Solution for Education: Keep Youth Happy, Healthy and Out of Trouble by Launching a Wrap Around Program

Keep Youth Happy, Healthy and Out of Trouble by Launching a Wrap Around Program

The Challenge:  For many children of lower-income families, the after-school hours can be an unsupervised and dangerous part of the day. Maintaining a vibrant after-school program for those children should be a priority for local government.   Yet Mayor Bloomberg’s latest budget would cut after-school program capacity for over 30,000 children, marking the fifth year in a row that the Mayor has cut child-care and after-school programs. [1]/  

The Solution:  Fortunately, non-profits in New York and across the country have created enriching after-school programs.  As a New York City Councilmember, I would build on these models and augment them with other innovative ideas for making sure that all New York children can have access to a safe, healthy and stimulating environment after school hours.

The Program

1.  Outdoor Time to Play: Especially with the decline in gym periods during the school-day, children need an opportunity to play in a safe, supervised area.  In addition to school gyms and playgrounds, this program would seek the Parks Department’s cooperation in providing schools access to after-school park space.  Partnerships could include the PAL or local professional sports teams.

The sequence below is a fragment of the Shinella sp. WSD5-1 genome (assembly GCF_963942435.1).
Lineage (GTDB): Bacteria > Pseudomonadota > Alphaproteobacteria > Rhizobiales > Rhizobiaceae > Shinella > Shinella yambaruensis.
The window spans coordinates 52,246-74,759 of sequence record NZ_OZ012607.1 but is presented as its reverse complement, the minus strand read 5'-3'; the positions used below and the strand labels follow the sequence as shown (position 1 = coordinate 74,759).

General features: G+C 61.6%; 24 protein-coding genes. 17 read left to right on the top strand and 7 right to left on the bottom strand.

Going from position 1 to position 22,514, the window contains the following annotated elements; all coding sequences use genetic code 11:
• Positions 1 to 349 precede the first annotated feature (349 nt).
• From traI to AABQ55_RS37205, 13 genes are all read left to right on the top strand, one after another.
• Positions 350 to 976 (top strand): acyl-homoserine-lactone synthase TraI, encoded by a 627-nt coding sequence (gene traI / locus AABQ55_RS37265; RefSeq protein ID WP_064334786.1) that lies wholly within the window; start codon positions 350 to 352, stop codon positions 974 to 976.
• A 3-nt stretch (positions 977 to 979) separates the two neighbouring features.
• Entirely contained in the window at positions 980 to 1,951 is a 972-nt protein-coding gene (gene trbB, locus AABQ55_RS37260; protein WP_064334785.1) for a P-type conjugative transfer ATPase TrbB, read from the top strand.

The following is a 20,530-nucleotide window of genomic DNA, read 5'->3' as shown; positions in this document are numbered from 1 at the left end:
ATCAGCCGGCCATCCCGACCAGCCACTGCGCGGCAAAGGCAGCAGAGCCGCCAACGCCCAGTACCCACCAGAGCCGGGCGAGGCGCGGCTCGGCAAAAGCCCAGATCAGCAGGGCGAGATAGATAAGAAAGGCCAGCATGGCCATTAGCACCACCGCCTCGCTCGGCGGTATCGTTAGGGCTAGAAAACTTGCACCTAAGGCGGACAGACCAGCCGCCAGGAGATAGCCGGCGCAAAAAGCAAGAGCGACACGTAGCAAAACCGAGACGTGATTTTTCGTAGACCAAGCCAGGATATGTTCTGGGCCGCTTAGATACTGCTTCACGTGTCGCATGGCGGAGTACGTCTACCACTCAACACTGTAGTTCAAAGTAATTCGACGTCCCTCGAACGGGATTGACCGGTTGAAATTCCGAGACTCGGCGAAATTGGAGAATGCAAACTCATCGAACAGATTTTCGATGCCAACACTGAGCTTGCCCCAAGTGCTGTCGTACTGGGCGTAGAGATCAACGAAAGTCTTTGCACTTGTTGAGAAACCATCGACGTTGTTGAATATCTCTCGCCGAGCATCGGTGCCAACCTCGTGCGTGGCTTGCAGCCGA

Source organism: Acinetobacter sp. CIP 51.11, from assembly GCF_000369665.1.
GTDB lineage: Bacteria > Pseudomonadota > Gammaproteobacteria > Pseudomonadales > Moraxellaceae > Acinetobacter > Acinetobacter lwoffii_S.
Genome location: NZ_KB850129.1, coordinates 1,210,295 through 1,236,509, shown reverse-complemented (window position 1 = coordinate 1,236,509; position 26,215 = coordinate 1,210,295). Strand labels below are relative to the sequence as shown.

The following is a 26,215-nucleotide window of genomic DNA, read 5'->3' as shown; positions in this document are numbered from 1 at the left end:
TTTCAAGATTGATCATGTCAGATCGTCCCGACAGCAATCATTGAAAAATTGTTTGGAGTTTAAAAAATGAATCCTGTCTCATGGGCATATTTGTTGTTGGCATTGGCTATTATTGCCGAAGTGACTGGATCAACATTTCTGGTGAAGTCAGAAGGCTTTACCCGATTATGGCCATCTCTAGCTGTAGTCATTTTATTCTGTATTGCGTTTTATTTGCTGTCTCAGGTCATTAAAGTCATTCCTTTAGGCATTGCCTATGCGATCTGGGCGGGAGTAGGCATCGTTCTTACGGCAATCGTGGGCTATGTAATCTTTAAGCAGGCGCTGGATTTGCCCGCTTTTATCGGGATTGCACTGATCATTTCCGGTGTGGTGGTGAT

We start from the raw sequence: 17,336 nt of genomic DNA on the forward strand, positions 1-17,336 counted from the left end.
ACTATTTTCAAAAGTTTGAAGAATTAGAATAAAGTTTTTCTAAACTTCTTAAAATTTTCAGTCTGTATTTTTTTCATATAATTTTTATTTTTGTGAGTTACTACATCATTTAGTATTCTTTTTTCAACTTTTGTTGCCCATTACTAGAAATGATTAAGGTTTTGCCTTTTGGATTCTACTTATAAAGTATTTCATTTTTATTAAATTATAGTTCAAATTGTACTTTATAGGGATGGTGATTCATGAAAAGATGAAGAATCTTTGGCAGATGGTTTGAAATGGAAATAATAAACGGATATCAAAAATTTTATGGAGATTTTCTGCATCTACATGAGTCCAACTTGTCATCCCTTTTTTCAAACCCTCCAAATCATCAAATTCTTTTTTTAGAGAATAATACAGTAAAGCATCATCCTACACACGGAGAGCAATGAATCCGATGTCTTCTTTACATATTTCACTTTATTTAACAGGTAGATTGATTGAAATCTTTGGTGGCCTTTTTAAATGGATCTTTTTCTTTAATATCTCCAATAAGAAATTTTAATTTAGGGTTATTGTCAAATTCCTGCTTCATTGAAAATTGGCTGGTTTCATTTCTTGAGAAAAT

2.  Indoor Time to Study: During a quiet period, children could focus on their homework for the day, and even complete it before they go home for the evening. 

3.  Healthy Dinners: Potential partners like Whole Foods, Fairway, Trader Joes and local farmers could help provide nutritious dinners at the end of the program.  Knowing that their children will be fed a healthy dinner may encourage parents to keep their children participating in the program.

4.  Healthcare Partnerships: A variety of partnerships from Lens Crafters to the NYU Dental School could ensure that program participants have access to healthcare support.

Worth The Investment: I often hear the response that this proposal is well-intentioned, but unaffordable in today’s economy.   However, the funds needed to pay teachers and other supervisors and provide dinners should be contrasted with the $251 million that the City spent on juvenile justice in 2008, a figure that has risen steadily during Mayor Bloomberg’s tenure. [2]/   Many incarcerated youths begin having trouble with the  police at a very young age, and a preventative program like this after-school program is as fiscally responsible as it is morally responsible.  Furthermore, the costs of this program could largely be off-set by public/private partnerships, as it is in Cincinnati, which offers a similar program.

Getting Started: This program would likely need to begin as a pilot program.  Additionally, non-profits already engaging in similar work could apply for City support to augment their existing programs (for example, an organization that provides after-school tutoring could enroll in Healthy Dinners). 

Conclusion:  Making sure that children from lower-income backgrounds have access to a safe, healthy and academically enriching after-school program is not just the right thing to do, it’s also the educationally and fiscally prudent way to make sure our most vulnerable children don’t fall behind.  As City Councilmember, I will make fighting for this program one of my main priorities.

[1]/            Campaign for Children:

[2]/            New York City Independent Budget Office 2008 Report:


Janos Marton, Campaign Research Volunteer